The bootstrap-based reliability maps (shown in the bottom panel of Figure 1 for pAD and 2 for aMCI, respectively) were compared to the maps estimated from the separate analyses conducted on three independent sub-datasets (shown in the top panels of Figures 1 and and2).2). Although there are some differences between the overlap index maps and the bootstrap-based reliability maps, the overall patterns of the two groups of maps are quite similar. Moreover, the reduction in degrees of freedom for each of three separate analyses may contribute to the reduction in overlap maps or reliability maps.
The top panel of Figure 2 is analogous to the top panel of Figure 1 but for patients with aMCI. We observed reduced reliability as no voxel survived all 3 runs, even at the uncorrected p=0.005. For p=0.001 and p=0.005, the hypometabolic brain regions for aMCI patients at middle-level reliability (2 out of 3 runs) included PCu, PC, prefrontal (only at p=0.005), anterior cingulate (AC) and MC (only at p=0.005). The low-level reliability (1 out of 3 runs) hypometabolic brain regions included additional prefrontal, parietal temporal, occipital (only at p=0.005), fusiform (only at p=0.005), parahippocampal (only at p=0.005) and thalamus.
The degree of overlap out of the 3 separate sub-analyses was strongly correlated with the t-scores in examining, based on a single SPM analysis on the entire dataset, the hypometabolism in pAD patients compared to NC as shown in Figure 3 (linear trend R2=0.527, p<1.1e-16). This raises the possibility of using the overall T-score or the corresponding p-value as an alternative reliability index (see more discussion on this below).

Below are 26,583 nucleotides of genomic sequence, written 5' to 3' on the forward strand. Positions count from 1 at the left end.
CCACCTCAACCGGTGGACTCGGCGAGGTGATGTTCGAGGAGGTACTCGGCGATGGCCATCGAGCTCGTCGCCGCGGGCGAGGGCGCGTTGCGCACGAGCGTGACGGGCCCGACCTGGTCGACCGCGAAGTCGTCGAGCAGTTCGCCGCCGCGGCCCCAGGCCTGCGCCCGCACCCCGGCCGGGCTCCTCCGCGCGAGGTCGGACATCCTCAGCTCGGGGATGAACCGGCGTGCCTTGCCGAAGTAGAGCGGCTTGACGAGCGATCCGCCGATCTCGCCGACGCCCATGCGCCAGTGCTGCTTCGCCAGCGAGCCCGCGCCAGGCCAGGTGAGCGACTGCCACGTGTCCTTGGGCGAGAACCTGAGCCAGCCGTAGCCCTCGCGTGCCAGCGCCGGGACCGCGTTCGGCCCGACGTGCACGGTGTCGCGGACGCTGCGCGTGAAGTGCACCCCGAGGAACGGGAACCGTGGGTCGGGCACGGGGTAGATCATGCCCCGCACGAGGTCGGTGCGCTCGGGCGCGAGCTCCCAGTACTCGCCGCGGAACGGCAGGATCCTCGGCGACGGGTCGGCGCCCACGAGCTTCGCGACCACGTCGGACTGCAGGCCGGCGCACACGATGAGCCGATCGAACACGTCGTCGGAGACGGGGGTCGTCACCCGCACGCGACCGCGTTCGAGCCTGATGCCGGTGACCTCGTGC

The bootstrap procedure was run 1000 times to contrast the group differences between patients with pAD and NC subjects, and between aMCI and NC subjects. Various thresholds for type-I error, corrected and uncorrected, were used at each bootstrap iteration to examine if the CMRgl in patients with pAD or MCI was lower than that in NC at each voxel location. Figure 4 shows the maps of voxels found to be hypometabolic 10% reliable or higher (left panel) and 100% reliable at p=0.0005 in pAD patients compared to NC, illustrating the generally consistent findings for these different thresholds. At p=0.0005, the number of times out of 1000 iterations a given voxel is detected as hypometabolic (i.e., CMRgl is lower in pAD than in NC for p=0.0005 uncorrected for multiple comparisons) was calculated and recorded as intensity value of the voxel. The left and right panels of Figure 4 display the maps of hypometabolic voxels with detection frequency of ≥10% and 100% of the 1000 runs respectively. The collection of voxels detected as hypometabolic over the map with a detection frequency,f1, was a subset of hypometabolic voxels over the map with a frequency f2 which is lower than f1.
Figure 5 shows the hypometabolic detection frequency results for aMCI patients compared to NC. Note that for p=0.0005, no voxel was detected as hypometabolic 100% over the 1000 runs.